Politics, Governance, and Reconstruction in Yemen, POMEPS Studies 29 Open Access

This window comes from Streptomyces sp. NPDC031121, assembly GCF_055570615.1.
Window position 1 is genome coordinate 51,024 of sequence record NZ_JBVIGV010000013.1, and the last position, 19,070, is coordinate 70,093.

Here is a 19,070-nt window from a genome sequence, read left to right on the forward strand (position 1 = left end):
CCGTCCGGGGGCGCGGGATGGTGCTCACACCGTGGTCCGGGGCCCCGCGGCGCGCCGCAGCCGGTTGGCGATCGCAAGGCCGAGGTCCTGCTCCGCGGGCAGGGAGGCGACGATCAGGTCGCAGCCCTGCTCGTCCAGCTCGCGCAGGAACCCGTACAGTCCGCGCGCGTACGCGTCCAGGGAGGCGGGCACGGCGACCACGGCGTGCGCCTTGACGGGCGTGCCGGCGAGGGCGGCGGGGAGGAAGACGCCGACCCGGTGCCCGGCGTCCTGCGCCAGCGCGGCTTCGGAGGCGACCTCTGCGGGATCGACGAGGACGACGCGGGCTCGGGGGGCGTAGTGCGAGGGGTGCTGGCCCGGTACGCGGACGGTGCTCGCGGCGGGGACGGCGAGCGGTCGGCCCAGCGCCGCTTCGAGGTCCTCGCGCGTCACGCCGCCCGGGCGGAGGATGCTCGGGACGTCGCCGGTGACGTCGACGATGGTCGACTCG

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Yemen’s war has become one of the world’s worst humanitarian catastrophes. The preventable consequences of the war have been well-documented and the military conflict is now at a stalemate. For Yemenis, 2018 promises a sustained downward spiral. The war and humanitarian catastrophe in Yemen has received relatively little analytical or scholarly attention compared to the conflicts elsewhere in the region, such as Syria and Iraq. Both the Houthis and the Saudi-UAE coalition tightly control access for journalists and researchers, making up-to-date, on the ground research difficult. Media coverage is dominated by propaganda, reinforcing prevailing narratives of either Iranian encroachment or Saudi adventurism. These conditions have not been conducive to sustained, rigorous, empirically and theoretically informed analysis of Yemen. How have political coalitions and movements adapted to more than two years of war and economic devastation? How does governance actually work under the Houthis, the coalition, and in other areas of the country? How has the intervention changed the prospects of the southern secessionist movement? What prospects exist for a political agreement which might end the war? On November 10, the Project on Middle East Political Science convened a workshop on these questions with participants from Yemen, Europe, and the United States. The invited scholars and analysts all have longstanding research ties to the country, and most have been able to carry out very recent research inside the country. It is worth noting that assembling the workshop proved exceptionally challenging. The highly polarized political situation in Yemen extends to the analytical community, making publishing analysis a potential problem for Yemenis who live – or aspire to return – to Yemen. More directly, changing American travel regulations ultimately deterred numerous invited participants from attempting to reach Washington D.C., including several Yemeni scholars and several European scholars with deep experience in the region. While some participated virtually, the loss of a number of critically important Yemeni and European scholars from the workshop tangibly represents the broader cost to academia of these travel restrictions. Despite these obstacles, the workshop brought together a remarkable group of American, European, and Yemeni scholars. Their papers and workshop discussions offered insightful analysis into the central actors, alliances, and war dynamics, and how these are likely to shape whatever future agreement may arise in Yemen. This collection offers no clear path forward for policymakers. But it does draw on the depth of knowledge and detailed research conducted by an interdisciplinary group of scholars who have committed themselves to the study of Yemen and who doubtless hope that this research can help to inform policies that promote a peaceful resolution to this devastating war and an inclusive and sustainable process of rebuilding.